It is now possible to know what the astronauts of the Artemis III mission will do once they arrive on the moon. The American Space Agency (Nasa) has made public the first three scientific instruments that the crew will carry to Earth’s satellite.

Artemis III plans to send a group of astronauts to the moon to conduct experiments. The launch is scheduled for 2026, which still leaves time to define the project’s official missions, Phys Org indicates. However, with this first batch of equipment, it is possible to learn more about the intentions that pushed the United States to set foot on the moon again.

It is the first time in more than fifty years that astronauts have returned to the moon. It has already been determined that Artemis III will focus on the satellite’s south pole, to learn more about this region and its history using never-before-studied lunar features. For NASA Deputy Administrator Pam Melroy: “Artemis marks a new era of bold exploration, where human presence amplifies scientific discoveries.”

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Conquest of the Moon: the tastiest anecdotes about the Apollo missions

Moon discoveries as fuel for a manned journey to Mars

The LEAF project (for lunar effects on agricultural flora) will be devoted to the study of plants and their development on the moon. Christine Escobar’s team from the Space Lab (Boulder, Colorado) will attempt to evaluate the impact of the lunar environment on crops. So she will focus on observing photosynthesis, growth and systemic responses to plant stress.

This should be used to determine the impact of space radiation and partial gravity on plant species. But the challenge is also to understand how plants can be integrated into life-support scenarios on the moon. All this while keeping in mind that the discoveries on the lunar environment could help the colonization of Mars in the coming years.

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However, this isn’t the first time plants have been planted on the moon, New Scientist recalls. In 2019, China’s Chang’e 4 mission germinated seeds there. But without human supervision on site, they didn’t last long.

LEMS, a tool for building a future geophysical lunar network

Among the space cultivation experiments we can mention salads and other vegetables that have been grown for several years by members of the International Space Station (ISS). But as early as 1971, astronaut Stuart Rosa placed tree seeds in orbit around the moon. The 500 trees, which were planted on Earth five years later, had not been the subject of any research by NASA.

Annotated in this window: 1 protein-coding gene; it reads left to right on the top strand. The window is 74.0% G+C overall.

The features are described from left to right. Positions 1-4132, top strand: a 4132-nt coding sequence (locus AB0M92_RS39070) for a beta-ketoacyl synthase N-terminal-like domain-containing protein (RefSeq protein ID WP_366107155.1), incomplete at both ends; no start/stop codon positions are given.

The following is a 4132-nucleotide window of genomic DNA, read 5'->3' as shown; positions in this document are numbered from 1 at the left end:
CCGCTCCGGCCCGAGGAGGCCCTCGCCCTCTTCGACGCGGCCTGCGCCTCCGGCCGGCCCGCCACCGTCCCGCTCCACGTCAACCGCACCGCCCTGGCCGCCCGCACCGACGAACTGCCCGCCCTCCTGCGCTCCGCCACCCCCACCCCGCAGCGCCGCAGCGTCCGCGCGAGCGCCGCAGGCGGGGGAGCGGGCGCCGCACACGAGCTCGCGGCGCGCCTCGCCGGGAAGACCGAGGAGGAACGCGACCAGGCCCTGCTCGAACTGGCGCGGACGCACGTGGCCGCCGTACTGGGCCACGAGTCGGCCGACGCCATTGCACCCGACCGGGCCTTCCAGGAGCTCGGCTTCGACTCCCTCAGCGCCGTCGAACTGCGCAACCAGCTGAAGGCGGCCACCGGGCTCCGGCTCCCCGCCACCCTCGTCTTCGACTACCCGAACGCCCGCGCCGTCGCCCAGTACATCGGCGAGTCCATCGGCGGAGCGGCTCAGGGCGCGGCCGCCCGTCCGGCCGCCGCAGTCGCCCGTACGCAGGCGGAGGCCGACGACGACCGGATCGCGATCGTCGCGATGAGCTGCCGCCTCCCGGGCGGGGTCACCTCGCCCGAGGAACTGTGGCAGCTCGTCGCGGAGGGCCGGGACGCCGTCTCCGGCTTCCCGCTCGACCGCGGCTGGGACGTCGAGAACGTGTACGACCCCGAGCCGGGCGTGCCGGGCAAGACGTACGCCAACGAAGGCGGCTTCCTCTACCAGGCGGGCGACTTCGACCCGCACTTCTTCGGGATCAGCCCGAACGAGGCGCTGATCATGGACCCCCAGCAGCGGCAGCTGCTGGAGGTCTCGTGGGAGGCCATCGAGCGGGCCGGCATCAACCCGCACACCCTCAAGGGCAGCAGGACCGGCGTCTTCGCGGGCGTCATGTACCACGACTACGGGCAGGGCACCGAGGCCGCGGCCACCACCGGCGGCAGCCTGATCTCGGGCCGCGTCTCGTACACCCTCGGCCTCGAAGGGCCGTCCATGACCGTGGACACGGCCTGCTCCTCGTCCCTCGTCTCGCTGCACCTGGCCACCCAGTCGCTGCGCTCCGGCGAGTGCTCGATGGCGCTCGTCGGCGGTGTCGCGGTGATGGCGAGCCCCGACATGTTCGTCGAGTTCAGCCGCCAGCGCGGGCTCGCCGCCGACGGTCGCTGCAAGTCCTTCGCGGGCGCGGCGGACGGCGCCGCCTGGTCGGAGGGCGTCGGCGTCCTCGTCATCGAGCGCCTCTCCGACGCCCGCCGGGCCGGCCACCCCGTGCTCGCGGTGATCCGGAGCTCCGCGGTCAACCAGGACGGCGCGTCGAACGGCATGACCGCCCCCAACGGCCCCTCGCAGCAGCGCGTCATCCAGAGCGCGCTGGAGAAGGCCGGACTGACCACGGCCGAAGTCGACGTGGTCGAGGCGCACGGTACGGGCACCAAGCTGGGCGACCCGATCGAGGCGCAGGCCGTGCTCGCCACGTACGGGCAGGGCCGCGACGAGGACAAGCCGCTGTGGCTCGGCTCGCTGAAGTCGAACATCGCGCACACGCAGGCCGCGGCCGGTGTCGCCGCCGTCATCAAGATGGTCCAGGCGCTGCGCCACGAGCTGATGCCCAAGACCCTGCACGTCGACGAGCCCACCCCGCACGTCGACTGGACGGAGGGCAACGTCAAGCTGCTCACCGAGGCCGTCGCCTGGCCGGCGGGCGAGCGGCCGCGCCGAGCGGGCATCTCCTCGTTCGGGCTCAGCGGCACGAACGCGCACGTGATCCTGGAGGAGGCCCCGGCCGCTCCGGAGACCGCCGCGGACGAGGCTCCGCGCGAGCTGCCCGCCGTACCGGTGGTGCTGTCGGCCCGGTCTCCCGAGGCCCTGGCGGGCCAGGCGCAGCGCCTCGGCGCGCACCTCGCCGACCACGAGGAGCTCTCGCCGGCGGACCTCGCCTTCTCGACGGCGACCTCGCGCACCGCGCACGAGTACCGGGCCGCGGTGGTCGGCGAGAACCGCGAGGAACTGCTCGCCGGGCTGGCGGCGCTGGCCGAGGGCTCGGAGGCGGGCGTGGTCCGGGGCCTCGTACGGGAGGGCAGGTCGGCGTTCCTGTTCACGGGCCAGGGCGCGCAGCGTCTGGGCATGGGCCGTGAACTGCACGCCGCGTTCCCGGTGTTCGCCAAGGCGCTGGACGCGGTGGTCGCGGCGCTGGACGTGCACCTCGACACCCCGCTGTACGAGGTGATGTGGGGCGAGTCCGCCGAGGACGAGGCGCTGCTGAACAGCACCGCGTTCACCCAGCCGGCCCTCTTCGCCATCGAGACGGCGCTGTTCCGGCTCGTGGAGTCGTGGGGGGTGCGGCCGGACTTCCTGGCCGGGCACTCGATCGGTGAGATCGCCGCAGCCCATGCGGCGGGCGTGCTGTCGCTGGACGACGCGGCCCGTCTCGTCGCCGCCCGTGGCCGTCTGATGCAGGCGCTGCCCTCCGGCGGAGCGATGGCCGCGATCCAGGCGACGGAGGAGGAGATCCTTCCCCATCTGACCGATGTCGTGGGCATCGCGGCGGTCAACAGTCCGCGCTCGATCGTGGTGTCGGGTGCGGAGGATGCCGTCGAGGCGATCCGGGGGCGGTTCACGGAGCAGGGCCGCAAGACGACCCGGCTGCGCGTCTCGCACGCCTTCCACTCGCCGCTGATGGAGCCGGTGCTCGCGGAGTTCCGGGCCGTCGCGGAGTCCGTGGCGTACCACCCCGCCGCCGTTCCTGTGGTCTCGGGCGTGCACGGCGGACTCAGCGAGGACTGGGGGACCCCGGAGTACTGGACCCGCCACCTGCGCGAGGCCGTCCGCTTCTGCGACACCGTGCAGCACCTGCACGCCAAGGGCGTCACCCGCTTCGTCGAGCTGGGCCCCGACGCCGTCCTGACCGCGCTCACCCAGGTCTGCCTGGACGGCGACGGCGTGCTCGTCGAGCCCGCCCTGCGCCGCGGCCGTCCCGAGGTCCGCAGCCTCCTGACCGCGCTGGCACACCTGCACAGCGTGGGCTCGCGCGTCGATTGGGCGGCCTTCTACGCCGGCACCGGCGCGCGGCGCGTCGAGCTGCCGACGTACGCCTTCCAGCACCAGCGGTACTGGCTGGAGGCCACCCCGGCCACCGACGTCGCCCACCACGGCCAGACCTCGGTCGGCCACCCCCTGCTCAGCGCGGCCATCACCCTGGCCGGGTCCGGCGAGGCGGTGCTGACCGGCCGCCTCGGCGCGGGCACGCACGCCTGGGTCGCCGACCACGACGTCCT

The Artemis III mission plans to carry a Lunar Environmental Monitoring Station (LEMS). This is a set of compact and autonomous seismometers. Once installed, the LEMS will study the moon’s seismic activity by recording ground movements continuously and over the long term.

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The tool must remain operational for three months to two years. Its importance is so great that it is already expected to become the central element of a future lunar geophysical network. The LEMS will be managed by Doctor Medhi Benna of the University of Maryland (in suburban Washington) and will attempt to characterize the structure of the crust and mantle of the moon’s south pole.

“A completely new way of doing science”

The latest tool NASA has unveiled to integrate Artemis III is a lunar dielectric analyzer (LDA). It will make it possible to measure the ability of regolith (moon dust) to propagate an electric field. The machine should detect the presence of volatile particles on the moon’s surface, mainly ice. This is currently the only instrument with an international contribution, as it will be led by the University of Tokyo and funded by the Japan Space Exploration Agency (Jaxa).

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“These three science instruments will be our first opportunity since Apollo to leverage the unique capabilities of human explorers to conduct transformative lunar science.”said Joel Kearns, deputy associate administrator for exploration at NASA’s Science Mission Directorate.

NASA Deputy Administrator Pam Melroy goes even further by estimating that the Artemis III mission defines it “a completely new way of doing science”. She explains: “Now that these innovative instruments are stationed on the moon’s surface, we embark on a transformative journey that will supercharge the ability to work as a human-machine team.”

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